All he’s got is God’s word.
God flatly says this servant won’t be his heir, and then God takes him outside. “Look up at the heavens and count the stars, if you can…So shall your offspring be.” The Bible says, “Abram believed the Lord, and he credited it to him as righteousness,” Ge 15:4-6. It’s the first mention in the Bible of someone’s faith in God being credited to him as righteousness, Ro 4:11, (http://enduringword.com/bible-commentary/genesis-15/).
It’s the message of Jesus and Paul and the rest of the writers of the New Testament, but it’s also the message of the Old, and here it is for the first time. While faith in a Savior isn’t mentioned here, Abram eventually comes to be called Abraham and finds out that the offspring he will have will include the One who is to come, the Messiah, who will take away the sins of the world.
God reminds Abram of the land he’s promised him, too, but Abram wants more than just words. While he believed God about having as many offspring as stars in the sky, he wants a guarantee about the land, “O Sovereign Lord, how can I know that I will gain possession of it?” Ge 15:7-8.
God doesn’t reprimand him for needing reassurance, he just gives him a shopping list: a 3-year-old heifer, goat, and ram, as well as a dove and young pigeon. While I’m scratching my head over what’s going on here, Abram obviously knows what to do. He gets what God’s asked for, cuts the animals in half, and arranges the pieces so that the halves lie opposite each other on the ground, Ge 15:9-10.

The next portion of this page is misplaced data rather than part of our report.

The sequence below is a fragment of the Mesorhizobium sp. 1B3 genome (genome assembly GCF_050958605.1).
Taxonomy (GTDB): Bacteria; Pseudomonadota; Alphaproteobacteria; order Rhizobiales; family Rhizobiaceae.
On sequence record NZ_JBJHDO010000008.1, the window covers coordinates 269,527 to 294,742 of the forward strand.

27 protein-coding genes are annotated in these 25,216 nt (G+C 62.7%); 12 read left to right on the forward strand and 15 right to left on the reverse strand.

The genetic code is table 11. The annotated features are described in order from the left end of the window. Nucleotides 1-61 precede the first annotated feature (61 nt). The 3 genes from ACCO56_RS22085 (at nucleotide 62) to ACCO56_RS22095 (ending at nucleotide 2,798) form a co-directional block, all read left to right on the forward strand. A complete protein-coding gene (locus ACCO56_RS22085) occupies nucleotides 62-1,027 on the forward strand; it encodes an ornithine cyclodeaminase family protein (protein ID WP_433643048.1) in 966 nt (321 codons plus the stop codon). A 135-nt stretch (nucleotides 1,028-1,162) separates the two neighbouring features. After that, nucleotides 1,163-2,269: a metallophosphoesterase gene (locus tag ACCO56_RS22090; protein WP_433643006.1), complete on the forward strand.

Evidently this is the way a contract was signed in the ancient world. Animals would be halved and lined up on either side of a path, wide enough for both of the parties in the negotiation to walk through together. The walking part was considered to be their signature on the deal, and meant, in effect, if I fail to keep this contract, may I be cut in half like these animals have been, (NIV Study Bible, note).
It was customary for both parties to walk the path through the animals, repeating the terms of the agreement aloud, and Abram waits for God to show up so they can sign. Birds of prey come and try to eat the carcasses, but Abram drives them away. And then he falls into a deep sleep as the sun goes down, Ge 15:11.
It’s not clear why God doesn’t come right away to walk through and “sign the deal,” but regardless of why, a “dreadful darkness came over him” after he fell asleep, and God tells him that his descendants would face slavery in a foreign land for 400 years but afterwards, God would bring them out with great riches, and they would inhabit the land where Abram now is, Ge 15:12-16.